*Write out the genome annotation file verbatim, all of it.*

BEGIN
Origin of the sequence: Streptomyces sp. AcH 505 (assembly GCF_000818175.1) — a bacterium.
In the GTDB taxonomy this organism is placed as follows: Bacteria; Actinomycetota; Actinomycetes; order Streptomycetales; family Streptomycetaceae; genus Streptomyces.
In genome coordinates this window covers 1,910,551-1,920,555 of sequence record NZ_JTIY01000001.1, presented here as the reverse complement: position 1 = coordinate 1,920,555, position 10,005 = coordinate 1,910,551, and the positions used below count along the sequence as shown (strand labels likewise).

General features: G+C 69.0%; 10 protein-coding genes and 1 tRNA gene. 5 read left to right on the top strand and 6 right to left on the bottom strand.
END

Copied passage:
Origin of the sequence: Streptomyces sp. AcH 505 (assembly GCF_000818175.1) — a bacterium.
In the GTDB taxonomy this organism is placed as follows: Bacteria; Actinomycetota; Actinomycetes; order Streptomycetales; family Streptomycetaceae; genus Streptomyces.
In genome coordinates this window covers 1,910,551-1,920,555 of sequence record NZ_JTIY01000001.1, presented here as the reverse complement: position 1 = coordinate 1,920,555, position 10,005 = coordinate 1,910,551, and the positions used below count along the sequence as shown (strand labels likewise).

General features: G+C 69.0%; 10 protein-coding genes and 1 tRNA gene. 5 read left to right on the top strand and 6 right to left on the bottom strand.